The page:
As my Northern Alliance Radio Network colleague Mitch Berg and myself were about 5-10 minutes away from signing off on our primary election night broadcast, Jeff Johnson was declared the winner of the MN Republican gubernatorial primary. If you’re a believer in the state party endorsement, you’re likely feeling a sense of vindication today as each of the MNGOP endorsed statewide candidates emerged victorious Tuesday evening.
But as I plod through this day on about 3-1/2 hours of
sleep, I realize that the real work is just beginning.
Right now, the MNGOP has to overcome the fact that
enthusiasm for Republican candidates has been quite low in 2014. Attendance at
the February caucuses was down, we never had full voting strength at the state
convention and, despite not having any significant primary challengers to its
endorsed candidates Tuesday, the DFL had a larger voter turnout than the GOP.
Based on all that, Minnesota Republicans have significant obstacles to overcome
in a mere 83 days. But if social media is any indication, many supporters of
the three major gubernatorial candidates who lost called for the party to unify
behind Johnson. Let’s hope that the significant dollars raised by those three
candidates can start coming Johnson’s way as well.
A few other takeaways from last evening:
-I was ridiculed by some folks via Twitter when I declared
the Star Tribune Editorial Board’s endorsement of Rhonda Sivarajah over Tom
Emmer for the CD6 GOP nomination would carry little weight. Sure enough, Emmer
won in a rout 73% to 27% (He was endorsed with approximately 78% at the CD6
convention last March). Sivarajah, who is chair of the Anoka County board, did
not even win her home county, garnering only 43% of the vote there.
-While it’s true that Federal and State officeholders receive
the sexy headlines, the most egregious offenses of waste and corruption take
place at the county and municipal levels.
The folks in the city of Crystal know this all too well and
have been diligently working to turn that perpetually blue suburb into a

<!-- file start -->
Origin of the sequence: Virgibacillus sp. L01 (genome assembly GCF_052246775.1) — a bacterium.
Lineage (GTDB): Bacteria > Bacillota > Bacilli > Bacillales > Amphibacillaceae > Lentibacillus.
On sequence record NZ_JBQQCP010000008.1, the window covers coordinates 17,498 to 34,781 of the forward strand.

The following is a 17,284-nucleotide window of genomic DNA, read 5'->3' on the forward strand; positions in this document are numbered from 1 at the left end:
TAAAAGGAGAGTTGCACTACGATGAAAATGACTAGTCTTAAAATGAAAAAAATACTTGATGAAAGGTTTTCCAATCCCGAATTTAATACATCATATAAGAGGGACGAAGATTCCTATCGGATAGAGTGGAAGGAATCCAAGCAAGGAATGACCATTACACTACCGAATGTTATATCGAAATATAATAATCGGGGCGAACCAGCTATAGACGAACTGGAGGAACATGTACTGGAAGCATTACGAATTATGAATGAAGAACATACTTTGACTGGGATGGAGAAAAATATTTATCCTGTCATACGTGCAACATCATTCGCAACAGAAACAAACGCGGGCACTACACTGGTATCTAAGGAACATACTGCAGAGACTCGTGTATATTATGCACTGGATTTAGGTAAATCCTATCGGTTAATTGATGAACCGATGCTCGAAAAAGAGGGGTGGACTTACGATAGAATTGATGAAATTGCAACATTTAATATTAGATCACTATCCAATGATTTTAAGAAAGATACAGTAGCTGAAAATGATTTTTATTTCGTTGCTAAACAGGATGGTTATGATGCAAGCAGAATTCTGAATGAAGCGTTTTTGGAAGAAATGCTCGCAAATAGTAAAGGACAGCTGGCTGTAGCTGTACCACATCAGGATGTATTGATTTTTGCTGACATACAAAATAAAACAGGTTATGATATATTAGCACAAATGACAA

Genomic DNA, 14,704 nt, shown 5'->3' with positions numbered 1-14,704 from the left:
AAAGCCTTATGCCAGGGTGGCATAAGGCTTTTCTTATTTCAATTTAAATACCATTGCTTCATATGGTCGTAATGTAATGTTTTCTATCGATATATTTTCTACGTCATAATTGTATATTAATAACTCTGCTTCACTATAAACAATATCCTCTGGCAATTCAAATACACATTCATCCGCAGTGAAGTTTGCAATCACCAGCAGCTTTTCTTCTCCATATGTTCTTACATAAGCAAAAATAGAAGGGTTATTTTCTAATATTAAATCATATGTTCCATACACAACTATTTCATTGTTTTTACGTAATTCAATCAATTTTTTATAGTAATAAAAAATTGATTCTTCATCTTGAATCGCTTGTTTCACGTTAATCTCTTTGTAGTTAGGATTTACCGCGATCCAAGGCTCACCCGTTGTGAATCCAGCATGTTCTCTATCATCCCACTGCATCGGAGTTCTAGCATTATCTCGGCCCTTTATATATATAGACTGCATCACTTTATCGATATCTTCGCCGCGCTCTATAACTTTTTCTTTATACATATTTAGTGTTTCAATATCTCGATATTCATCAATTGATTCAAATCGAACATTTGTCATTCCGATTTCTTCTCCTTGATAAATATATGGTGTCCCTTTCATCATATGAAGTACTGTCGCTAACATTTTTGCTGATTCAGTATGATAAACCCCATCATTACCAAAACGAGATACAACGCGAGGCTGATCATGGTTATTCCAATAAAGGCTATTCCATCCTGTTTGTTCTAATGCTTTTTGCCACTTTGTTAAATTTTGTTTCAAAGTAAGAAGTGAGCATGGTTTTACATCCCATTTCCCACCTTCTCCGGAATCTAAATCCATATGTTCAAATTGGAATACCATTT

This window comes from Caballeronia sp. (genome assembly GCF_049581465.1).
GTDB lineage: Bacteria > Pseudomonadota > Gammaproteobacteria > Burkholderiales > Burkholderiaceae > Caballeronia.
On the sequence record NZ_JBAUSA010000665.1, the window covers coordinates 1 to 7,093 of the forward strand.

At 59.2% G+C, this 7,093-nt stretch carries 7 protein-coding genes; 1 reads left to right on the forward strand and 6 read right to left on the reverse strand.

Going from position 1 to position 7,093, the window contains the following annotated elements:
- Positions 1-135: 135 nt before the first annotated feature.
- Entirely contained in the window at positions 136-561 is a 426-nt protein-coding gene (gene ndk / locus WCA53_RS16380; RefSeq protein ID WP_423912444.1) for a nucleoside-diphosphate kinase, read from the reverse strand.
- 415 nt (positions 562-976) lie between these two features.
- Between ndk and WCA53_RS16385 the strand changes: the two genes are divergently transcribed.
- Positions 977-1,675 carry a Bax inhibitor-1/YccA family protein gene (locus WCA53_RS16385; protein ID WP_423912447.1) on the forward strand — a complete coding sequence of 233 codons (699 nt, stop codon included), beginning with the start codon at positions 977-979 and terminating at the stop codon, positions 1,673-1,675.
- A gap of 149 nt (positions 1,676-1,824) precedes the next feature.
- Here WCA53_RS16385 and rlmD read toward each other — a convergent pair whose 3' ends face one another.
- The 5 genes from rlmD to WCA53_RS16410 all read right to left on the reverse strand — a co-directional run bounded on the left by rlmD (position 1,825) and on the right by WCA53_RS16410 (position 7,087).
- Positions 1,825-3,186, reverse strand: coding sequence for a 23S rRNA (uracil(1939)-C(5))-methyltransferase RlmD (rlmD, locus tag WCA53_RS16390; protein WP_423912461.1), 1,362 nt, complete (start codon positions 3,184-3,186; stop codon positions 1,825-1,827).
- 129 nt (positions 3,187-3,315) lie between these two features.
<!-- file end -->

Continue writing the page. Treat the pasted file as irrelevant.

conspicuous blob of red among its fellow CD5 cities.
With a right-of-center mayor (Jim Adams), Crystal could
really implement meaningful reforms if indeed the city council can be dominated
by an ideology similar to that of the mayor (right now the “nonpartisan”
council is comprised of 3 righties, 3 lefties and 1 Green Party member). My
friends and fellow righties Jeff Kolb and Elizabeth Dahl each finished with
more than 57% of the vote in two different Crystal City Council wards, both
besting incumbent lefties. Add to that another right-of-center candidate, Olga
Parsons, earning the majority of votes in Section 2 against another incumbent
lefty, you have November shaping up to be quite the donnybrook in that little
‘burb just northwest of Minneapolis. Keep a close eye on Crystal, folks.
-In two high profile MN House races where same-sex marriage
was at the crux of the primary challenge, the results went as expected.
Jenifer Loon, incumbent in HD 48B who voted “yes” to
legalizing same-sex marriage last year, defeated challenger Sheila Kihne
61%-39%. That district had voted 60-40 “no” on the MN Marriage Amendment in
In HD30B, the GOP endorsed candidate Eric Lucero (who rode a
wave of socially conservative delegates at their endorsing convention in
February) defeated primary challenger Kevin Kasel 64%-36%. The incumbent rep in
that HD, David FitzSimmons (1 of 4 GOP reps to vote “yes” to legalizing gay
marriage), declined to seek reelection after it appeared he would not be
endorsed (not to mention having his character impugned). The 30B voters were in
favor of the 2012 MN Marriage Amendment by a 53-47 margin.
While last night felt pretty satisfying overall, there’s
little time to enjoy the moment. These next 83 days are going to pass by
awfully fast. Time to get after it.